Bhutto was educated at Harvard's Radcliffe College in the United States and at the University of Oxford in England, where she excelled in studies as well as other activities including debating competitions, she was the first Asian woman to be elected president of the Oxford Union. The daughter of a intelligent and Charismatic Prime Minister Zulfikar Ali Bhutto (1971-1977), she returned to Pakistan in june 1977, planning on a career in the foreign service. But only two weeks later, however, military officers led by General Muhammad Zia-ul-Haq , capitalizing on public protests of disputed parliamentary elections overthrew Prime Minister Zulfikar Ali Bhutto in a bloodless coup. Benazir Bhutto spent the next eighteen months in and out of house arrest as she struggled to rally political support to force Zia to drop fallacious murder charges against her father. The military dictator ignored worldwide appeals for clemency and had Zulfikar Bhutto hanged in April of 1979.

Bhutto's persecution began in earnest after the dismissal of her father's government in 1977 and his execution in 1979 as she intensified her denunciations of Zia and sought to organize a political movement against him. Repeatedly put under house arrest, she was finally imprisoned under solitary confinement in a desert cell in Sindh province during the summer of 1981. Bhutto described the hellish conditions in her wall less cage in "Daughter of Destiny":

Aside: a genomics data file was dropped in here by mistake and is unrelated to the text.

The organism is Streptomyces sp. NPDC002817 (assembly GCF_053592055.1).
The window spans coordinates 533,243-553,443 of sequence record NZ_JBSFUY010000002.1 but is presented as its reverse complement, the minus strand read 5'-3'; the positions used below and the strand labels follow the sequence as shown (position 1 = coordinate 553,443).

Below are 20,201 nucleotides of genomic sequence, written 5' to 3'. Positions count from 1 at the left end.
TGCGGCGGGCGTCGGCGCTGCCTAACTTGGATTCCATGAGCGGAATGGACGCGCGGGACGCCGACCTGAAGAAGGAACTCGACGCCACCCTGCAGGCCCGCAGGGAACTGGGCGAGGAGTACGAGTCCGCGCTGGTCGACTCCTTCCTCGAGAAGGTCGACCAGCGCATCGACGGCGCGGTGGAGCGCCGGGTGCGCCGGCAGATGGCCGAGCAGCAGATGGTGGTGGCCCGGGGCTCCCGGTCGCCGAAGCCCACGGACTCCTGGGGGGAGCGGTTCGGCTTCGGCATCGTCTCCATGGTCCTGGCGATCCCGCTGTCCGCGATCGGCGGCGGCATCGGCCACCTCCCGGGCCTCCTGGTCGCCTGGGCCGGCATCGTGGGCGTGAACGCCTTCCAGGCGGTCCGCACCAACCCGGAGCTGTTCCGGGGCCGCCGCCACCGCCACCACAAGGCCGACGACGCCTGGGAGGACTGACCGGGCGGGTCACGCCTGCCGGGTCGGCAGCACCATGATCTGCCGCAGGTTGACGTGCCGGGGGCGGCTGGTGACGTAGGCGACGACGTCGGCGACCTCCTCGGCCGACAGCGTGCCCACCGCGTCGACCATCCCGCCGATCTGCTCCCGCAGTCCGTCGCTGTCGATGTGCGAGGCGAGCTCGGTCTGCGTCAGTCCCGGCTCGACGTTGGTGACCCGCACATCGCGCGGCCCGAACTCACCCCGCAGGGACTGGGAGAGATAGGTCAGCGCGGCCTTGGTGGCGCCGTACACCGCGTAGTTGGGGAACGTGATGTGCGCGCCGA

"The summer heat turned my cell into an oven. My skin split and peeled, coming off my hands in sheets. Boils erupted on my face. My hair, which had always been thick, began to come out by the handful. Insects crept into the cell like invading armies. Grasshoppers, mosquitoes, stinging flies, bees and bugs came up through the cracks in the floor and through the open bars from the courtyard. Big black ants, cockroaches, seething clumps of little red ants and spiders. I tried pulling the sheet over my head at night to hide from their bites, pushing it back when it got too hot to breathe."

Released in 1984, she went into exile in Britain until 1986, when martial law was lifted in Pakistan.She returned with a huge crowd numbering in the hundreds of thousands turned out on the streets to greet her, by then the leading symbol of the anti-Zia movement, when she returned to Lahore in April of 1986. Formally elected chair in the following month, Bhutto lost no time in organising mass protests and civil disobedience campaigns to pressure Zia to relinquish office and call national elections. Bhutto's stirring oratory, familiar name, and striking appearance helped give her a strong mass appeal, but she had to struggle to wrest real power from the PPP's old-guard leadership, members of which were wary of her gender, youth, and political wisdom. Supported by tumultuous crowds, Bhutto again called for fresh elections, resulting in another short prison term that same year. She also had to contend with internal dissension among the anti-Zia forces.